New York City mayor Michael Bloomberg argues that immigration reform can foster growth (Bloomberg). Cities with larger foreign born populations enjoy stronger credit ratings, revitalized neighborhoods, and higher per-capita incomes. High skilled immigrants are more likely to start a business and can increase productivity and job growth; STEM professionals create an average of 2.62 U.S. jobs each. While reform remained stalled in the United States, nations such as Germany and South Korea are easing restrictions to attract global talent. One particular area of concern for U.S. competitiveness is the relative low level of employment visas; only 7 percent of U.S. green cards have an economic rationale.
CFR’s 2009 Independent Task Force on U.S. Immigration Policy, chaired by Jeb Bush and Thomas F. McLarty III, recommends policies with three goals: reform of legal immigration to improve efficiency and U.S. competitiveness; effective enforcement of immigration laws; and a fair, humane, and orderly way to deal with migrants illegally living in the United States.
Young Immigrants Seek Deportation Reprieve
On Wednesday the Obama administration will begin accepting applications for a program which will grant two-year deportation deferrals and work permits to young illegal immigrants (NYT). The program—created by executive order—embodies elements of the failed Dream Act by granting a deportation reprieve to students and graduates who were brought to the United States as children. Approved applicants will not receive legal status or be on a path to citizenship, but can obtain a Social Security number, and apply for a driver’s license or college financial aid.
Education and human capital. Read more from experts discussing ways to improve U.S. education and immigration policies.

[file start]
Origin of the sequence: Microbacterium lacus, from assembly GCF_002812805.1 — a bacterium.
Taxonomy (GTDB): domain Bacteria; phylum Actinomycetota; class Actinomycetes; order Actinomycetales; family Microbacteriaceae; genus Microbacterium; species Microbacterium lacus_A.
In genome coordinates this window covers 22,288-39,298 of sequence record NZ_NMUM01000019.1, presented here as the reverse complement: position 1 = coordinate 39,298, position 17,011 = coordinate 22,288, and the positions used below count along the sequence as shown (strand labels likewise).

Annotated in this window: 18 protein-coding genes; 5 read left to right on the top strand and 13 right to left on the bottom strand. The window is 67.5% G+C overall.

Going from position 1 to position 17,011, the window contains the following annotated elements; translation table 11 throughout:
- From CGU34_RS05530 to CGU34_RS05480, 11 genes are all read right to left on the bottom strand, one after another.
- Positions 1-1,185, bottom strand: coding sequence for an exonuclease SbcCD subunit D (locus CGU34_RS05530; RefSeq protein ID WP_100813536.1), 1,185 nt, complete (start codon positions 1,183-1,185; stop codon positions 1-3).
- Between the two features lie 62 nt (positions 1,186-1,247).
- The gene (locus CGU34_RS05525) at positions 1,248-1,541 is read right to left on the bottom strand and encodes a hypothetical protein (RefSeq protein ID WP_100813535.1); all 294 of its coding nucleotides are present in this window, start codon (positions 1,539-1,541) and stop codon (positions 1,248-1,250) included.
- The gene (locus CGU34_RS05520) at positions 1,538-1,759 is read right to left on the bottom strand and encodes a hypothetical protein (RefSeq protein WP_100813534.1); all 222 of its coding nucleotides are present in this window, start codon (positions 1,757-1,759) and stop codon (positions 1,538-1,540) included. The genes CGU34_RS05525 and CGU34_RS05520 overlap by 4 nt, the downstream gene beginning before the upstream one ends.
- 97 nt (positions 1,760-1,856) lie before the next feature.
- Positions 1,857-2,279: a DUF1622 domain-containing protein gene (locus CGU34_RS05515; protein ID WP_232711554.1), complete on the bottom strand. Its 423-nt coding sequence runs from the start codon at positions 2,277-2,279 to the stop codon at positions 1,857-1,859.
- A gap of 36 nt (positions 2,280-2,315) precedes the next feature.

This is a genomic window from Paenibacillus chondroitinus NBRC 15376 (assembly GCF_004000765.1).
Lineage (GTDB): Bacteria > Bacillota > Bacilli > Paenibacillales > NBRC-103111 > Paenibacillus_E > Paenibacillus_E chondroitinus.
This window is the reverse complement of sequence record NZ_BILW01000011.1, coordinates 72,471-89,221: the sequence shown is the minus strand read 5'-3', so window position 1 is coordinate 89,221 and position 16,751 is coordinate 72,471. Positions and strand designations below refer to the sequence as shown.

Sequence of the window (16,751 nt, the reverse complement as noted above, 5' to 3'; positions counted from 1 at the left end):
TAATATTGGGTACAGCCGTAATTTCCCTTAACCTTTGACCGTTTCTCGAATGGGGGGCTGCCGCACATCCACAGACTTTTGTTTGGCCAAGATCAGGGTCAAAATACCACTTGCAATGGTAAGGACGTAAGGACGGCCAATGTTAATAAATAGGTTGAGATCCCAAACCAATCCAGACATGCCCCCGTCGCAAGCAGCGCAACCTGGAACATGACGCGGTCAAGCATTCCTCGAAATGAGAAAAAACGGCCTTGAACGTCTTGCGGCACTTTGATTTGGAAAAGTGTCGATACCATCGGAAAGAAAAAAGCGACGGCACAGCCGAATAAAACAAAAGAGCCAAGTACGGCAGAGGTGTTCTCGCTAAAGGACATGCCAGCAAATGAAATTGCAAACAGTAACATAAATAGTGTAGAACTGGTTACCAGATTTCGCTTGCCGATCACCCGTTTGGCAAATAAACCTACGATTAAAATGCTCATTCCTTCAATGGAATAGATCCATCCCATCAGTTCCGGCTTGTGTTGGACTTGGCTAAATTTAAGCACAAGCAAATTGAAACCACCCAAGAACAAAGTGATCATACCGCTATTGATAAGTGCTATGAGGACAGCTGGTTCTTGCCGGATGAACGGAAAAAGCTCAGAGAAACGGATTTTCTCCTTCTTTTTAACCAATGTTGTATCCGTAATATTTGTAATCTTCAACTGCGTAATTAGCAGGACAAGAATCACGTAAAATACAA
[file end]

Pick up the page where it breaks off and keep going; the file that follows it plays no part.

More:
Debt and Deficits
Cities Continue to Suffer Fiscal Crunch
Declining property tax revenues and state grants have combined with rising health and pension costs to create city budget crunches across the nation (WSJ). Moody’s Investor Service warned that municipalities have a "small but growing trend in fiscally troubled cities unwilling to pay their debt obligations," even though bankruptcies are likely to remain rare. Some cities are slashing costs, while others are trying to raise revenue through higher property tax rates and fees. Some states are intervening, while other states' laws limit the options of city leaders.
Budget Myths on Both Sides
The Washington Post editorial board criticized both the Obama and Romney presidential campaigns for promoting fiscal visions based on "dangerous myths." They argue that the Romney campaign is incorrect in its view that the nation’s fiscal woes can be healed without increasing revenues, even for a smaller government that campaign envisions. On the other side of the aisle, they argue that the Obama campaign’s solutions are also inadequate; the budget shortfall cannot only be balanced on the backs of the wealthy, especially with a promise of little change to entitlements.
Debt and deficits. Read more from experts on the challenges in reducing U.S. debt.
Corporate Regulation and Taxation
Adding Fresh Teeth to a Financial Regulator
The New York Times profiles Gary Gensler and his work as chairman of the Commodity Futures Trading Commission (CFTC). The CFTC is charged with regulating many complex financial derivatives, but the agency has a lower profile than others such as the Securities and Exchange Commission (SEC), and was seen as a light-handed regulator. Since his 2009 appointment, Gensler has changed that perception with high profile investigations and his push to enact new rules and exercise powers under the Dodd-Frank Act.
The 2010 Dodd-Frank Act—one of the most significant regulatory reform measures since the Great Depression—continues to arouse debate over its methods, goals, and implementation. This Backgrounder by Steven J. Markovich examines the financial oversight bill.
Corporate regulation and taxation. Read more from top economists and business experts on solutions for addressing corporate tax reform.
International Trade and Investment
Asian Demand Reopens U.S. Paper Mill
Growing Asian middle classes are demanding more personal care items and creating a new market for some products of U.S. paper mills (WSJ), including fluff, a soft yet absorbent white material found in diapers, tampons, and bandages. International Paper Co. is reopening a giant mill in Franklin, VA, to cater to these expanding groups.
Bloomberg Businessweek argues that the term "middle class” is misleading in China; many consumers with rising incomes eschew middle-of-the-road brands such as Gap, to either buy cheaper goods or save up for premium brands like Armani.
International trade and investment. Read more from leading analysts on the debate over next steps in U.S. trade policy.
The Morning Brief is compiled by Renewing America contributor Steven J. Markovich.